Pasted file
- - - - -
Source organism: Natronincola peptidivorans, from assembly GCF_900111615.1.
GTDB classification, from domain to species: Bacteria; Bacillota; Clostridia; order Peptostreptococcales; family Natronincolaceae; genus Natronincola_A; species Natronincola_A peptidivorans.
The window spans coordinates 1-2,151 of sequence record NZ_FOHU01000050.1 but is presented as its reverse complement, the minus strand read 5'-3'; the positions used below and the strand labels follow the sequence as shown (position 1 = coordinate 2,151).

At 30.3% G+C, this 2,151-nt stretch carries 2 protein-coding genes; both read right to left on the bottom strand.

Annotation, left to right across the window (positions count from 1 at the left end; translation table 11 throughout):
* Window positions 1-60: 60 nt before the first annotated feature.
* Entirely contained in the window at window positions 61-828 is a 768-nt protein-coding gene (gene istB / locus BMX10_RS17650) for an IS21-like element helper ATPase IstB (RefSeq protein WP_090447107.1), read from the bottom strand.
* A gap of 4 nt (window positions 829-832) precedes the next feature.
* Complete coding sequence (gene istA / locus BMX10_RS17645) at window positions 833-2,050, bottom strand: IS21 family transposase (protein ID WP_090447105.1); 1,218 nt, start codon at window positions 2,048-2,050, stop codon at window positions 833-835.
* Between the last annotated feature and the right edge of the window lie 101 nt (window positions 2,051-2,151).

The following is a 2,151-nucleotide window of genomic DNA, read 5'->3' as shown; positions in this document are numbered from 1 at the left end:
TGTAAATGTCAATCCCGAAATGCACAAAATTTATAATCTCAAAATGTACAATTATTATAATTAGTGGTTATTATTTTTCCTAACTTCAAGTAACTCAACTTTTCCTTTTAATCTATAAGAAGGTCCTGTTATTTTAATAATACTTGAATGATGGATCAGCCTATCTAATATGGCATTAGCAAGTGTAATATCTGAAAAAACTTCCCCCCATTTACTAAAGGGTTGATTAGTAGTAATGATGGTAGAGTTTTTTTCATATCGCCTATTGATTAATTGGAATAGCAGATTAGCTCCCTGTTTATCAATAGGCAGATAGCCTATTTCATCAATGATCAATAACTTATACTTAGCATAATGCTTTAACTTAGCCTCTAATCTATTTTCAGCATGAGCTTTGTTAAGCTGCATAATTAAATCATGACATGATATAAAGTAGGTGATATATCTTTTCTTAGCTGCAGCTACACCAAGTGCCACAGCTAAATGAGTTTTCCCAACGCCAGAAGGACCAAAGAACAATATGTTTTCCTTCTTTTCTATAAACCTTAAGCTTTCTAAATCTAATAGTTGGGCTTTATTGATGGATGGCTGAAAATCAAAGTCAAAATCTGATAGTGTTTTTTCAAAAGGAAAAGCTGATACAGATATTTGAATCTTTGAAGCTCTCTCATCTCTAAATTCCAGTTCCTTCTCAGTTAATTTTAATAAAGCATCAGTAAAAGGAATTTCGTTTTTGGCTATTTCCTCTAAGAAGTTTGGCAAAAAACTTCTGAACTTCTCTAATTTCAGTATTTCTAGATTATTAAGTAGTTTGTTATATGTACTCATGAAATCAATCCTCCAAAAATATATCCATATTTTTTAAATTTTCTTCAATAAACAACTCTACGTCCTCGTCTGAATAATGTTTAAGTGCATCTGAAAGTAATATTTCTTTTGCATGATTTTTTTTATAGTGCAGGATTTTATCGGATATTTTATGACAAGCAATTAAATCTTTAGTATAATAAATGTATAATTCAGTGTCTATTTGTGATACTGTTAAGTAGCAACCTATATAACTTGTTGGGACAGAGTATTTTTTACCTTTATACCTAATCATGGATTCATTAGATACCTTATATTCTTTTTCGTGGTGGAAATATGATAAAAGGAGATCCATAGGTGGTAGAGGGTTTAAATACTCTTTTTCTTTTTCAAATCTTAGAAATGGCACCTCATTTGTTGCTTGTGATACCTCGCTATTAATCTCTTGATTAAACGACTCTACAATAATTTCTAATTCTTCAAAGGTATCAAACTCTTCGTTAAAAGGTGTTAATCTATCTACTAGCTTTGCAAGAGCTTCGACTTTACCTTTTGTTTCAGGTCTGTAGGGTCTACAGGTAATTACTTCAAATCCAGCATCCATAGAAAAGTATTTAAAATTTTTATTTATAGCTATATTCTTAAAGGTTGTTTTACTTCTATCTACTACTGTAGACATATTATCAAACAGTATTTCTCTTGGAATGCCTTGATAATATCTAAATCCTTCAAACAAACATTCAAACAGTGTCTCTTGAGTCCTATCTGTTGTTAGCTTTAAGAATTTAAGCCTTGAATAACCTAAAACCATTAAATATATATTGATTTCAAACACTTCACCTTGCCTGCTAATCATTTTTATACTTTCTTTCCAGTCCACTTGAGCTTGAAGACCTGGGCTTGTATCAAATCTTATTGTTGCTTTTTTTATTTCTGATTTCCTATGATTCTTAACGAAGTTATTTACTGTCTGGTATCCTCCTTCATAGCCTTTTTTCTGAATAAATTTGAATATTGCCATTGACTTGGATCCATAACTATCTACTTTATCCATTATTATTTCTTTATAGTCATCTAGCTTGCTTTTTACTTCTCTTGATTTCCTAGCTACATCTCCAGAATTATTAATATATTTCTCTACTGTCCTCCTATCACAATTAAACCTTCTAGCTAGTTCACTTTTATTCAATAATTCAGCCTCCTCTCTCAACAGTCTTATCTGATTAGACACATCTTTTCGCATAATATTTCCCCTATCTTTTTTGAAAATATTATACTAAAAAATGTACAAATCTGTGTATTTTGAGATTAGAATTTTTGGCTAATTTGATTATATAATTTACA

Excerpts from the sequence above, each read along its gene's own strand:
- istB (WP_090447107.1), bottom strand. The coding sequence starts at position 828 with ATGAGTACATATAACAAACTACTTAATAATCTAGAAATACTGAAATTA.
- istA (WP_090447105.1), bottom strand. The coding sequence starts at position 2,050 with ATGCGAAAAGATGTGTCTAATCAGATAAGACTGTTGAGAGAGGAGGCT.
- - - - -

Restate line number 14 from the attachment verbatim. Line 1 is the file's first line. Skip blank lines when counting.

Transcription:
- istB (WP_090447107.1), bottom strand. The coding sequence starts at position 828 with ATGAGTACATATAACAAACTACTTAATAATCTAGAAATACTGAAATTA.